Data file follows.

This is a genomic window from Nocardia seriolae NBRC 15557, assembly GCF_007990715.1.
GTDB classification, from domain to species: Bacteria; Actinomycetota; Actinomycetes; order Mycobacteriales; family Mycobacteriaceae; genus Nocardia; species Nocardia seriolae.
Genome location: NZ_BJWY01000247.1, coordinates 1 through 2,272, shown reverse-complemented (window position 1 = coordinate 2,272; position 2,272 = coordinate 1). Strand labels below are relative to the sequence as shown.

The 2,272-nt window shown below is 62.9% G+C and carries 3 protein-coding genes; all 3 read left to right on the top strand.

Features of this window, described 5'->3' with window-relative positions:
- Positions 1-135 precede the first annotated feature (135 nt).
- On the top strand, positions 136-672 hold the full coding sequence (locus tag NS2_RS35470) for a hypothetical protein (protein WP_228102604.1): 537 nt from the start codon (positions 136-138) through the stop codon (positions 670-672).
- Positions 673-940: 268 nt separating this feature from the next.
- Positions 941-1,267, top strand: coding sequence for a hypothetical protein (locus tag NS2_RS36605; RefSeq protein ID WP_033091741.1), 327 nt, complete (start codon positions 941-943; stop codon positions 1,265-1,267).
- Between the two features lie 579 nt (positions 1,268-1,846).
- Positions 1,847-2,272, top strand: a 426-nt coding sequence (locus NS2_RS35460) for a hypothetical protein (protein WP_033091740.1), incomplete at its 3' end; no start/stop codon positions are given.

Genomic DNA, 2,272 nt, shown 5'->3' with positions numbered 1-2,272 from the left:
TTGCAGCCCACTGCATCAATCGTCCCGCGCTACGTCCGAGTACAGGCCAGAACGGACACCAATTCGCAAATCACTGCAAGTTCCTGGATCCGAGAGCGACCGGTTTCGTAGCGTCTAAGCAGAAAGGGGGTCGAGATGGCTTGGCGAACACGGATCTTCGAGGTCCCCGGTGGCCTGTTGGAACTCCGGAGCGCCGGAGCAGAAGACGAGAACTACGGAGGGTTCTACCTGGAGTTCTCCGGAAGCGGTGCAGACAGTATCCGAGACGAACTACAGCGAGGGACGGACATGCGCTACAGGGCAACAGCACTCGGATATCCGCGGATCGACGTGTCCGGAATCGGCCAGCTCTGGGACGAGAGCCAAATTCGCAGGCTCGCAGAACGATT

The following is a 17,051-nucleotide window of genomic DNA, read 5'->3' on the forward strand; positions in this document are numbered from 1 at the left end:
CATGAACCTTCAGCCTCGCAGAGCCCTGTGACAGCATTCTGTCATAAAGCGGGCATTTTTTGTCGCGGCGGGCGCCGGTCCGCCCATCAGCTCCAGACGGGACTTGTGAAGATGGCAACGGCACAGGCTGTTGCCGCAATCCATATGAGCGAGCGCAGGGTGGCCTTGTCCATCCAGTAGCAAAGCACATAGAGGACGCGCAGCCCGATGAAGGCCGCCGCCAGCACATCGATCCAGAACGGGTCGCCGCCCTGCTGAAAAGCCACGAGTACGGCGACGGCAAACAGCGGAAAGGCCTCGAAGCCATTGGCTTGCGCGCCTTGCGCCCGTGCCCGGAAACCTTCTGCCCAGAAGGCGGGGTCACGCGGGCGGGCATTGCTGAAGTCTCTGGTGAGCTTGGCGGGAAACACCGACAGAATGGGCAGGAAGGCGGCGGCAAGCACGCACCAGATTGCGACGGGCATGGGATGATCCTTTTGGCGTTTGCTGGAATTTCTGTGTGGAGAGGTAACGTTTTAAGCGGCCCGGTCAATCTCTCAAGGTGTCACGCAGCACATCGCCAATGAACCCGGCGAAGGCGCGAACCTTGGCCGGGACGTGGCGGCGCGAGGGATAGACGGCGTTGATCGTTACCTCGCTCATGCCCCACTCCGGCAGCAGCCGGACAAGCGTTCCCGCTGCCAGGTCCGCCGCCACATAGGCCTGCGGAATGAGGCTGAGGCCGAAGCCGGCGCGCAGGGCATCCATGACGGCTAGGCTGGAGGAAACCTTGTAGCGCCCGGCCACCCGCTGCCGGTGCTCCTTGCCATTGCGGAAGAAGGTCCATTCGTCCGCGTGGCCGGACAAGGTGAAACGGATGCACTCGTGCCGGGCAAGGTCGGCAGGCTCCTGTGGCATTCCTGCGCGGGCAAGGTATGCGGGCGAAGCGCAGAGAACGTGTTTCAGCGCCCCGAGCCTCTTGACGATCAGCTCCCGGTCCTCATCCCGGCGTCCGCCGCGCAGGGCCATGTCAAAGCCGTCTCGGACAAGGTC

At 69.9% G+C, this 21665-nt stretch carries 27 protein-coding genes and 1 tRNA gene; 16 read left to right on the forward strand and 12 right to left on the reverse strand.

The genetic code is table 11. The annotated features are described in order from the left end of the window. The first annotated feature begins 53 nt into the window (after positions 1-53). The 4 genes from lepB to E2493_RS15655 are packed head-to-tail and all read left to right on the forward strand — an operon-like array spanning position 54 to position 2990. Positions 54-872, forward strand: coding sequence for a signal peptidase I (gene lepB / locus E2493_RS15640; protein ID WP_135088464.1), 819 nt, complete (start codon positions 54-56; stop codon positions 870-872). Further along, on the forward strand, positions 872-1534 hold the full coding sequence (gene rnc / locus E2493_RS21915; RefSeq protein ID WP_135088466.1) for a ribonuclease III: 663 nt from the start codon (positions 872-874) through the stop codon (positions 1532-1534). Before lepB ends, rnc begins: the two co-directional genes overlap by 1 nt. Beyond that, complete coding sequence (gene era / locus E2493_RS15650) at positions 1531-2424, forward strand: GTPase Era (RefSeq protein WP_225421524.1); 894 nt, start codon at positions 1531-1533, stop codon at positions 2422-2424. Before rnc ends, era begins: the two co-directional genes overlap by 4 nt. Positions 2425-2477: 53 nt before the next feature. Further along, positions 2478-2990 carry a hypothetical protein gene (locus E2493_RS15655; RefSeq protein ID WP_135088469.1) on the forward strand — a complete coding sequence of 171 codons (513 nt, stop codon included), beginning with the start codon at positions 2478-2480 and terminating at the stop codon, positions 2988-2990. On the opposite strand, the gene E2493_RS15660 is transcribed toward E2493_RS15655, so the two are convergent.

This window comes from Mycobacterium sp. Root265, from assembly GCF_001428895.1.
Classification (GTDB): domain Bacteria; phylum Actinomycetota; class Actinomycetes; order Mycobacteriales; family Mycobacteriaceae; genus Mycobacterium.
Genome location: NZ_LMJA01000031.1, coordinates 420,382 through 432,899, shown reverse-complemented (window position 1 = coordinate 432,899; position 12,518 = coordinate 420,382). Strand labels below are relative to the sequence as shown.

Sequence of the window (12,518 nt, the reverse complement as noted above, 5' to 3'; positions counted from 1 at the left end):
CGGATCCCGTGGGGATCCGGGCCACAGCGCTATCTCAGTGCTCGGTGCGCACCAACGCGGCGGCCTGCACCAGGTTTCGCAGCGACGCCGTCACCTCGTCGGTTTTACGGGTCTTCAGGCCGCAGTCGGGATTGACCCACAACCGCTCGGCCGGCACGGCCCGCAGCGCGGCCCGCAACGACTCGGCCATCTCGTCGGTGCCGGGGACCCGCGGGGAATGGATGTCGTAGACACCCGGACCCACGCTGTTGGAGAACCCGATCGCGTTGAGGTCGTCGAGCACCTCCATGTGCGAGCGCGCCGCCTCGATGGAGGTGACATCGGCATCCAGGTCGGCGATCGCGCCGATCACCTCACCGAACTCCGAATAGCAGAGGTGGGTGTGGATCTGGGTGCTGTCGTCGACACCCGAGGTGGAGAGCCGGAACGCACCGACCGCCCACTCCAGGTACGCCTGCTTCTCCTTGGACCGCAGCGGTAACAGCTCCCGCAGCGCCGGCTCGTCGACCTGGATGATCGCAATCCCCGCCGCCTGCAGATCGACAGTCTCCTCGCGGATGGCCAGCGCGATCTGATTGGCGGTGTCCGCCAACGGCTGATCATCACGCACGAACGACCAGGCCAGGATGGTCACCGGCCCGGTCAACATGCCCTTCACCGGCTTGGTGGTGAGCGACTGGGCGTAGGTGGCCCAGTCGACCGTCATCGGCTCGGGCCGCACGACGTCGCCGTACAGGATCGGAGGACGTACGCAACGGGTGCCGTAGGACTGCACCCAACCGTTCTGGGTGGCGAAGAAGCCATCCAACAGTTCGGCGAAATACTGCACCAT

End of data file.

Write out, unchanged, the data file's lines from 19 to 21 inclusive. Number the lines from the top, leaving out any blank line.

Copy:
Classification (GTDB): domain Bacteria; phylum Actinomycetota; class Actinomycetes; order Mycobacteriales; family Mycobacteriaceae; genus Mycobacterium.
Genome location: NZ_LMJA01000031.1, coordinates 420,382 through 432,899, shown reverse-complemented (window position 1 = coordinate 432,899; position 12,518 = coordinate 420,382). Strand labels below are relative to the sequence as shown.

Sequence of the window (12,518 nt, the reverse complement as noted above, 5' to 3'; positions counted from 1 at the left end):